Retired Major General Peter Phillips’ Comments on the Battle of Balmoral.
IT was one of the most ferocious yet least known campaigns of the Vietnam War. In 26 days of torrid fighting during major enemy assaults on their fire support bases, 25 young Australian soldiers from the 1st and 3rd Battalions were killed and almost 100 wounded. More than 270 enemy were killed and dozens wounded and 11 prisoners taken.
This month marks the 45th anniversary (in 2013 at time of writing) of the battles of Coral-Balmoral with veterans still wondering why the fighting has not been given the historical recognition it deserves.
The two bases, north of Bien Hoa, were established to disrupt enemy troops withdrawing from Saigon during the so-called “Mini-Tet” offensive under an operation codenamed Toan Thang. Australian troops supported by Centurion tanks repelled numerous frontal enemy assaults by well-trained North Vietnamese Army regular troops and Vietcong guerrillas.
The first attack occurred at Coral on May 12 and Balmoral was hit at 2.30am on May 26. Retired Major General Peter Phillips was an infantry Major and the commanding officer of Delta Company 3 RAR at Coral-Balmoral.
The former national president of the RSL this week recalled the largest actions fought by diggers over the longest period of time for the entire war. He conceded that Coral-Balmoral had been overshadowed by Long Tan where 18 Australians died in August 1966 when they defeated a vastly larger force and he said he had “no beef at all about that.”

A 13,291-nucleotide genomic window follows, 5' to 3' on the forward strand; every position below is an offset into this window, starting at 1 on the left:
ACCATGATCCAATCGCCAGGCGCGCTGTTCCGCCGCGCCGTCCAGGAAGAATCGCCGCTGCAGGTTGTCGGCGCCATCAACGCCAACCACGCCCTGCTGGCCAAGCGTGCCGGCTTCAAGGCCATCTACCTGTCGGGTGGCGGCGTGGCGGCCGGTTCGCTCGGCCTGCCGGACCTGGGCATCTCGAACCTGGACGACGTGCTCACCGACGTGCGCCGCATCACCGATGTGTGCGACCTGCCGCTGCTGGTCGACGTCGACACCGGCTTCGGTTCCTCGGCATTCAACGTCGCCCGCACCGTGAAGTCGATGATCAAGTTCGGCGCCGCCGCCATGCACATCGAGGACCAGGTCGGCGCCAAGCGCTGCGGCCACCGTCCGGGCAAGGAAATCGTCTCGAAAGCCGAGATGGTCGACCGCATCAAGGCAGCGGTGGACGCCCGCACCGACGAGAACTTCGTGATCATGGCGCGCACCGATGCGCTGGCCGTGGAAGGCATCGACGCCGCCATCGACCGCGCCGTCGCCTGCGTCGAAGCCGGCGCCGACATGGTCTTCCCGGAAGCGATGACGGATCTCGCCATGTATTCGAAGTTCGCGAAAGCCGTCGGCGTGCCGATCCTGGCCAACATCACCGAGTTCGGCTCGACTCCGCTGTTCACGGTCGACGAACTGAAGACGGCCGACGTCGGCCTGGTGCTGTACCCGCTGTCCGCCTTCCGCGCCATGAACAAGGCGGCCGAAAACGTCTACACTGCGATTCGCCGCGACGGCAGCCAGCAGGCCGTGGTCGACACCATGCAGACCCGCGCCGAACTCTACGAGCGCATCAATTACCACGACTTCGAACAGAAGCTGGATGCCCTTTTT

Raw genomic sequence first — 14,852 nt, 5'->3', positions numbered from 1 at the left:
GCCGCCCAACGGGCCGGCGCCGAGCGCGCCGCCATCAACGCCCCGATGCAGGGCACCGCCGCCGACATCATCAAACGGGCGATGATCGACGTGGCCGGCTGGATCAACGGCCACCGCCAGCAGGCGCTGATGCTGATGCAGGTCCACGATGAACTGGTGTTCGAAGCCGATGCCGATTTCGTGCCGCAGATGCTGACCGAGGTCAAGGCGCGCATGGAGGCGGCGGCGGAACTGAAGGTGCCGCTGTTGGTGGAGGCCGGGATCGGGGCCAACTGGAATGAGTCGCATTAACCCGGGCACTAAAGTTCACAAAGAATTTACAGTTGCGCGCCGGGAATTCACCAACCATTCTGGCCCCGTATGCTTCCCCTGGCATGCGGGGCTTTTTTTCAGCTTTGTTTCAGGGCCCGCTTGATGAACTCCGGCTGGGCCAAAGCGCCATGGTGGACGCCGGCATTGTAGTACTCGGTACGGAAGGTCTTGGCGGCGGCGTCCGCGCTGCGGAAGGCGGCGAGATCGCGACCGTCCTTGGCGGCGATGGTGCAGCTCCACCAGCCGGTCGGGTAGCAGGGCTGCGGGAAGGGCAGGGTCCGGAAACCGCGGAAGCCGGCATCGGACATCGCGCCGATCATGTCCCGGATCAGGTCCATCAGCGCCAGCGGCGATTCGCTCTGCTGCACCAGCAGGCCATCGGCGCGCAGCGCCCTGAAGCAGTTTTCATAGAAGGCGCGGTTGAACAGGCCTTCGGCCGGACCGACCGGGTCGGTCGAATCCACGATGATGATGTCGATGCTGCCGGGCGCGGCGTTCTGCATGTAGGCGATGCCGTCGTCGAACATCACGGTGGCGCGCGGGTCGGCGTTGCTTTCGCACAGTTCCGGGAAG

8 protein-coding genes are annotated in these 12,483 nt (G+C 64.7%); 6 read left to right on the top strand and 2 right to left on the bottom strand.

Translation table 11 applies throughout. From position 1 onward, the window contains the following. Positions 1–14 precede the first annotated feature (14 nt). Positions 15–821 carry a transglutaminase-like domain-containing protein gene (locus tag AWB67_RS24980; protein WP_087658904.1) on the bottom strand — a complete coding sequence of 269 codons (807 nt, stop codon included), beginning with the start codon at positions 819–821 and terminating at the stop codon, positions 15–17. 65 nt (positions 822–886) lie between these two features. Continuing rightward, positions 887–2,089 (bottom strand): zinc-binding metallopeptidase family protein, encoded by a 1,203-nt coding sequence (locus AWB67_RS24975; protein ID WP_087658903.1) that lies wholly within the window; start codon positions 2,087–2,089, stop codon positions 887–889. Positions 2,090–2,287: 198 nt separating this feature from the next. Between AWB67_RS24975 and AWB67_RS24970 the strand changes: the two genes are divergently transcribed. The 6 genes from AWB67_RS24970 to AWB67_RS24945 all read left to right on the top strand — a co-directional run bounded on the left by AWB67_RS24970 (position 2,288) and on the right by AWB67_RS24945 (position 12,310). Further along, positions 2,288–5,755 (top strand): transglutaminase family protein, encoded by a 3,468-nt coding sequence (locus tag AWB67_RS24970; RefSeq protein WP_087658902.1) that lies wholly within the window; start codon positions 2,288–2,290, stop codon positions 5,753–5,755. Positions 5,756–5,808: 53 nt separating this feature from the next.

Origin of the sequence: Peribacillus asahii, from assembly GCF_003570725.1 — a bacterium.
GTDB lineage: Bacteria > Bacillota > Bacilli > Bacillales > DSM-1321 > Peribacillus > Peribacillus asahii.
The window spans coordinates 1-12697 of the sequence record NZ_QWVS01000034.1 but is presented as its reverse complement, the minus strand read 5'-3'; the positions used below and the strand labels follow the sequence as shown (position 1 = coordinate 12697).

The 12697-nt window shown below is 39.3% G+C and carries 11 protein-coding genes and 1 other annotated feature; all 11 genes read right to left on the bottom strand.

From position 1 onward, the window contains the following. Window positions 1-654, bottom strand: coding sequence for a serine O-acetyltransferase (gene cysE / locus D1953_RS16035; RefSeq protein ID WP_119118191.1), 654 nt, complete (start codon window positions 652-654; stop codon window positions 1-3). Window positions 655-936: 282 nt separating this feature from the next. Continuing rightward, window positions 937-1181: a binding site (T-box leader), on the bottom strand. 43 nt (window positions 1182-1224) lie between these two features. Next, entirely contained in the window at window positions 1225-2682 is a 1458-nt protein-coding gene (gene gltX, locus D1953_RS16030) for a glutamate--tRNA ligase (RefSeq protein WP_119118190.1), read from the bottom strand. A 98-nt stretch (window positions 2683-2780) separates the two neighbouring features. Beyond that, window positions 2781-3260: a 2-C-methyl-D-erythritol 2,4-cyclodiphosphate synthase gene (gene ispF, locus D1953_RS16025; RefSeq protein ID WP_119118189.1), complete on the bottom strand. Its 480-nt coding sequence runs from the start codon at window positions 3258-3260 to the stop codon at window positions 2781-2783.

But General Phillips, who was awarded the Military Cross in August 1968, said he had always wondered why the battles had not been given the recognition they deserved in the official and unofficial histories of the war.
“Balmoral was the high point for ‘D’ Company,” he said. “We had been there for six months and we were at our peak at that time.” The Company took the brunt of the initial assaults on Balmoral and while he would have liked his men to have been better dug in, Phillips said his machine gunners and diggers did a marvelous job in keeping the enemy off the wire. “I am not aware of any breeches and we were very lucky to have the tanks and their devastating fire power,” he said.
Australian and Kiwi arterial units also did a great job supporting the troops and providing superior fire power. General Phillips said he was saddened by the age of many of the enemy troops who were mere boys. He said he also found it hard to justify the war despite the fact that it was professionally very satisfying.
“I still regret the loss of seven of my men during the year that we were there. They were all good, down to earth Aussies.”
Operation Toan Thang marked a watershed for the Australian Task Force with commanders forced to review tactics following the close calls during several key battles.
Intelligence would play a greater role in determining patrol strength and quick reaction forces and rapid indirect fire support were stood up to back-up sub-units in the field. The combined arms team approach still applies today.
Coral-Balmoral also proved once and for all the value of heavy armour as the tanks were credited with winning the day on several occasions. That led to the Army resisting all attempts to this day to remove tanks from the order of battle.
General Phillips, who also served in the Malayan Emergency, served in the Army for another 20 years after his “life changing” experience in Vietnam.
He is now retired and lives in Canberra where he enjoys the company of his five grandchildren.